Saturday, 7 June 2014


MVP's plans make no sense.

Image © Krystal Bogner via Flickr.

I know I've been banging on about this since his heel turn, but it's true.

We know what he wants. We know what his philosophy is. But we don't know how those two connect.

What MVP wants is the World Heavyweight Championship. But... why?

Because it's certainly not for power. MVP already has all the power he could ever need.

After all, he can fire people if they disobey him enough, and put himself in title matches on a whim.

Dixie Carter may threaten him with the Board of Directors, but they've done nothing so far.

For all intents and purposes, MVP is omnipotent.

So what power could the belt give him that he doesn't already have?

There's nothing. So let's forget about it.

MVP's philosophy is "Money, Power, Respect".

The belt won't bring him any more power. And it's certainly not for the money, either.

Image © At.morey.tota via Wikimedia Commons.

If he can afford to buy majority shares in TNA on a whim just to piss Dixie off, MVP cannot be hurting for cash.

That leaves us with respect.

Does it work?

Yes. Surprisingly well, too.

Now MVP does get some respect for being the boss. But that's because he's an authority figure rather than because he's a good wrestler.

And a champion is somebody who is better than you. Somebody worthy of respect.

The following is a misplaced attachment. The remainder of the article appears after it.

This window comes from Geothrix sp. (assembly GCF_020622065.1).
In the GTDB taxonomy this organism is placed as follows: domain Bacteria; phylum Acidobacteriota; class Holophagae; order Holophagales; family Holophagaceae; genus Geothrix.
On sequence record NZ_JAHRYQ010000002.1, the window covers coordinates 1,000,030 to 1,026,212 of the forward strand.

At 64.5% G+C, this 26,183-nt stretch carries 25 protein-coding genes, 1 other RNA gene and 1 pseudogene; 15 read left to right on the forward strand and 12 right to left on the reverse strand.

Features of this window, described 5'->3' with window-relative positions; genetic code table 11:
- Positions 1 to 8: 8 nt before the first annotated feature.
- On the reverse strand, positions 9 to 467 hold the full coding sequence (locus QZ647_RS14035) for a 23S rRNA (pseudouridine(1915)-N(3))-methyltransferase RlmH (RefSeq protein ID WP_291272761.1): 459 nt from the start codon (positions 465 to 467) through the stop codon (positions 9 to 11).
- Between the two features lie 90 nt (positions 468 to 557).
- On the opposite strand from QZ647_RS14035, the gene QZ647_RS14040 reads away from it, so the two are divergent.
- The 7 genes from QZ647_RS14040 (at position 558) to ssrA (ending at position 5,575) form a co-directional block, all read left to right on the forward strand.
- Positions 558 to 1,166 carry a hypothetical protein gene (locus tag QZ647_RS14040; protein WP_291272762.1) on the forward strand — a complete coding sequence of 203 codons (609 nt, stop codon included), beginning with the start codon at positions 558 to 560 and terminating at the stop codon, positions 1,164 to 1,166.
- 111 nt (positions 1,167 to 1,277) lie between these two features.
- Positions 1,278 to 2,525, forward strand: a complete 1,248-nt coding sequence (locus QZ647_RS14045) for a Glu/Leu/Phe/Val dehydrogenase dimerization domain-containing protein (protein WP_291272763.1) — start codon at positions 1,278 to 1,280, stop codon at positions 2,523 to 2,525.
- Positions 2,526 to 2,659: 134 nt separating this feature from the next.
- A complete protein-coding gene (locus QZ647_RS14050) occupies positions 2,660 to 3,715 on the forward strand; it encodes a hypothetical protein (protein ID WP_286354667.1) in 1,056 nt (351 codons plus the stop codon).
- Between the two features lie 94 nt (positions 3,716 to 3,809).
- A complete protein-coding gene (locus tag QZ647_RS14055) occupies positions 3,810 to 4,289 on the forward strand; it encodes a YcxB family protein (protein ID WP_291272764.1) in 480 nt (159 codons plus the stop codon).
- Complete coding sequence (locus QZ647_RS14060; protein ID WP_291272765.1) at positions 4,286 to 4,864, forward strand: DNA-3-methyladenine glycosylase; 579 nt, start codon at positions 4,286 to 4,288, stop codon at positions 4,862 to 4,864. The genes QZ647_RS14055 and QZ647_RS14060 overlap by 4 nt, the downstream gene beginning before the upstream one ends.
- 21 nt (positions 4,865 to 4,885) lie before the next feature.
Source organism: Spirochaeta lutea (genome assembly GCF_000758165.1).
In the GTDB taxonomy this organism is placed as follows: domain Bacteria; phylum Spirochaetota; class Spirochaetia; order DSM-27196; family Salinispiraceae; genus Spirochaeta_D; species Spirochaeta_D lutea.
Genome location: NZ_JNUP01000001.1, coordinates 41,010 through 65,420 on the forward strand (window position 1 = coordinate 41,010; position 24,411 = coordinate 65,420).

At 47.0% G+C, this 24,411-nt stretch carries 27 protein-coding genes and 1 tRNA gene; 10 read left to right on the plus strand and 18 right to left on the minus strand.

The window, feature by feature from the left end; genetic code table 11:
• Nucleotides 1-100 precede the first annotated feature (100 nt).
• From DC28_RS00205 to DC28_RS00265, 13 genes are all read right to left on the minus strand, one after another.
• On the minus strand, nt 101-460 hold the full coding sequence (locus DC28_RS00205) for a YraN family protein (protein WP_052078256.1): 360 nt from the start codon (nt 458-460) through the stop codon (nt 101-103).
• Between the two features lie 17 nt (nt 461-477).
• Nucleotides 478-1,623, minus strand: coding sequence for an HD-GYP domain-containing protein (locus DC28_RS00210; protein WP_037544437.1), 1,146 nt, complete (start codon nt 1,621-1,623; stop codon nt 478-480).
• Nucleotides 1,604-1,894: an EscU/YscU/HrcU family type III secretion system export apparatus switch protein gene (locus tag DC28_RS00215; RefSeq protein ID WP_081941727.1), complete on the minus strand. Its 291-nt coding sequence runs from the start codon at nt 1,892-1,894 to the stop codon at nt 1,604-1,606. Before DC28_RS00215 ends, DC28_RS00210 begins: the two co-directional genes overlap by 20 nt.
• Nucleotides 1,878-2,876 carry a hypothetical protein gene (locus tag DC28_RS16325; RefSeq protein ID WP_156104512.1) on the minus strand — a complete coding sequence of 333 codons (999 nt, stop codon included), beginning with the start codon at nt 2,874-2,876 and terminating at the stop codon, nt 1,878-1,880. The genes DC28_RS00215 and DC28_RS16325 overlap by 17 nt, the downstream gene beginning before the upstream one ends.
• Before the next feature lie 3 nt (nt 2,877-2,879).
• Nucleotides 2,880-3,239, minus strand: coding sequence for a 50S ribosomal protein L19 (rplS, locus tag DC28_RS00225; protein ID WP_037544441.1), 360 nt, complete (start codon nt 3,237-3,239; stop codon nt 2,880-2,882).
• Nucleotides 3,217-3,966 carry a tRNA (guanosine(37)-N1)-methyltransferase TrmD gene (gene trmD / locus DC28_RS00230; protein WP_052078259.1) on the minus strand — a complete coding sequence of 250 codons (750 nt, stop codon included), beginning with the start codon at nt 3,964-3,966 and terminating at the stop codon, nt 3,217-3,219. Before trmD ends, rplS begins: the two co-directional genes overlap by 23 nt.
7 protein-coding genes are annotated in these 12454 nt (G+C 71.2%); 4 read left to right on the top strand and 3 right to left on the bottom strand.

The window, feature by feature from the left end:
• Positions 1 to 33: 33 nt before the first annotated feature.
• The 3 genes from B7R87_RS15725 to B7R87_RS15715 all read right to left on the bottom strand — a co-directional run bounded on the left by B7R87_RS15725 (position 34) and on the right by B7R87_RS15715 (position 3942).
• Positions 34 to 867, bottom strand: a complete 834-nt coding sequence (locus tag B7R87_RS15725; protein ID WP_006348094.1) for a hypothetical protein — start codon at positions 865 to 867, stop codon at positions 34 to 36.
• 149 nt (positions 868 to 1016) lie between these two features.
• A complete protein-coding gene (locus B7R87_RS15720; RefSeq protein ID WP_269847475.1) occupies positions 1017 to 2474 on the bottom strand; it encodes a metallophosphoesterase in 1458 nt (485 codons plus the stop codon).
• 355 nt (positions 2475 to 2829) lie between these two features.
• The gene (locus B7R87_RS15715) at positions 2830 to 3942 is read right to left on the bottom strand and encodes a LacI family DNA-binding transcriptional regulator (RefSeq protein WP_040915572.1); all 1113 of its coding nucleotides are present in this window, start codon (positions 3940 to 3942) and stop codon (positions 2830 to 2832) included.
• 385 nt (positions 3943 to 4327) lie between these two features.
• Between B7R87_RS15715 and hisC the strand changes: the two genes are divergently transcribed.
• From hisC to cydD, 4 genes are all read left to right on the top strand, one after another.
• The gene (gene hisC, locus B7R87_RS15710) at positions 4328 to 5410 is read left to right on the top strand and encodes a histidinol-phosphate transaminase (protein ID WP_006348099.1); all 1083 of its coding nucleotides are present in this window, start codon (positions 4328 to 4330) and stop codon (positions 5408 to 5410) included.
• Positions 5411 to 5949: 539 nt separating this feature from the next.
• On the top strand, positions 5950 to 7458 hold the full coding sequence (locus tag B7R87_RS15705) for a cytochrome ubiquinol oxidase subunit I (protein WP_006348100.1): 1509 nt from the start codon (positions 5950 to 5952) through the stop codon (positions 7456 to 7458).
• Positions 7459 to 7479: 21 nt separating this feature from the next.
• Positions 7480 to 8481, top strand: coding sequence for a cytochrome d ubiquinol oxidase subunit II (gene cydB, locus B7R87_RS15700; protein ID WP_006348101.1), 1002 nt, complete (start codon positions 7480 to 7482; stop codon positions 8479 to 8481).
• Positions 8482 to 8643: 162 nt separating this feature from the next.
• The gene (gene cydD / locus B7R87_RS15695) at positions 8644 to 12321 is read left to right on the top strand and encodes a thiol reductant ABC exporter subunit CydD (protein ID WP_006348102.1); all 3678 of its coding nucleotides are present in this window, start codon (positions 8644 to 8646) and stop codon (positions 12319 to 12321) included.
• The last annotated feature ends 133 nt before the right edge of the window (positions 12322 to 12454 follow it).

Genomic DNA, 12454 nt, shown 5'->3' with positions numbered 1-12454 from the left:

So MVP winning the World Heavyweight Championship would get him what he wants.

It's sensible. It's logical. And it works with MVP's personality and motivations.

So why the hell did TNA decide to push the power angle instead?

Because their writers and bookers are sloppy.

Their plots work on a broad level, for the most part, but when it comes down to the details, they let mistakes slip through.

And this isn't the only example.

Another good one is the Davey Richards shoulder injury angle from Lockdown.

Image © Anton Jackson via Flickr.

I said at the time that if Dixie had forced Davey to wrestle injured, it would have made more sense.

One line of dialogue from MVP would have done it. Something like "Dixie says if you don't wrestle tonight, you can't wrestle at Lockdown."

Or how about MVP picking fights with his employees?

If TNA had emphasised the disrespect, it would have worked to fuel MVP's desire for the belt and the respect it brings, too.

But they didn't.

And I'm not demanding big sweeping changes here. These are little things. Tweaks, if you will.

Because, you see, it frustrates me as a writer that they're letting plot holes like this go. Holes that tighter writing and another one-over from the editor could have closed.

Image © chriscoven via DeviantArt.

If you can't straighten these issues out, TNA, then for the love of Heidegger, let me proof-read it for you. I won't even charge.

And that's why I'm going to keep complaining. It's not about MVP. It's about standards. It's about good writing. And it's about putting some effort in.

Because if they don't, TNA will be full of MVP: Mangled Vexing Plots.

– Stark

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